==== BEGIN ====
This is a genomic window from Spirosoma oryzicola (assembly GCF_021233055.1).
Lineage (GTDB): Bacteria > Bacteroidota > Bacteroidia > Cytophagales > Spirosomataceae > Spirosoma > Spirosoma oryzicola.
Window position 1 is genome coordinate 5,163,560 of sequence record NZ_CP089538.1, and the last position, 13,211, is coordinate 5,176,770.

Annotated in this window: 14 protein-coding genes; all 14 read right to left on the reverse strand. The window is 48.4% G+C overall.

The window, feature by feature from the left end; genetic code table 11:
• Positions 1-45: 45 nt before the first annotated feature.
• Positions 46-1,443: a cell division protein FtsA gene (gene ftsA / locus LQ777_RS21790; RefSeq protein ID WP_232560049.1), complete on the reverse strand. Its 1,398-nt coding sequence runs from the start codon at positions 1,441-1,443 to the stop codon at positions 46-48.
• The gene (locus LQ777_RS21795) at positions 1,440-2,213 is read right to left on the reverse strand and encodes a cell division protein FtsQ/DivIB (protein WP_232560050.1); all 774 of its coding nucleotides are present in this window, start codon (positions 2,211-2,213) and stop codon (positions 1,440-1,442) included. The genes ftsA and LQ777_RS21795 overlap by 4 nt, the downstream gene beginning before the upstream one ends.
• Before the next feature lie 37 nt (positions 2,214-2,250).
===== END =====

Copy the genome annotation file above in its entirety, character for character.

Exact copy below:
This is a genomic window from Spirosoma oryzicola (assembly GCF_021233055.1).
Lineage (GTDB): Bacteria > Bacteroidota > Bacteroidia > Cytophagales > Spirosomataceae > Spirosoma > Spirosoma oryzicola.
Window position 1 is genome coordinate 5,163,560 of sequence record NZ_CP089538.1, and the last position, 13,211, is coordinate 5,176,770.

Annotated in this window: 14 protein-coding genes; all 14 read right to left on the reverse strand. The window is 48.4% G+C overall.

The window, feature by feature from the left end; genetic code table 11:
• Positions 1-45: 45 nt before the first annotated feature.
• Positions 46-1,443: a cell division protein FtsA gene (gene ftsA / locus LQ777_RS21790; RefSeq protein ID WP_232560049.1), complete on the reverse strand. Its 1,398-nt coding sequence runs from the start codon at positions 1,441-1,443 to the stop codon at positions 46-48.
• The gene (locus LQ777_RS21795) at positions 1,440-2,213 is read right to left on the reverse strand and encodes a cell division protein FtsQ/DivIB (protein WP_232560050.1); all 774 of its coding nucleotides are present in this window, start codon (positions 2,211-2,213) and stop codon (positions 1,440-1,442) included. The genes ftsA and LQ777_RS21795 overlap by 4 nt, the downstream gene beginning before the upstream one ends.
• Before the next feature lie 37 nt (positions 2,214-2,250).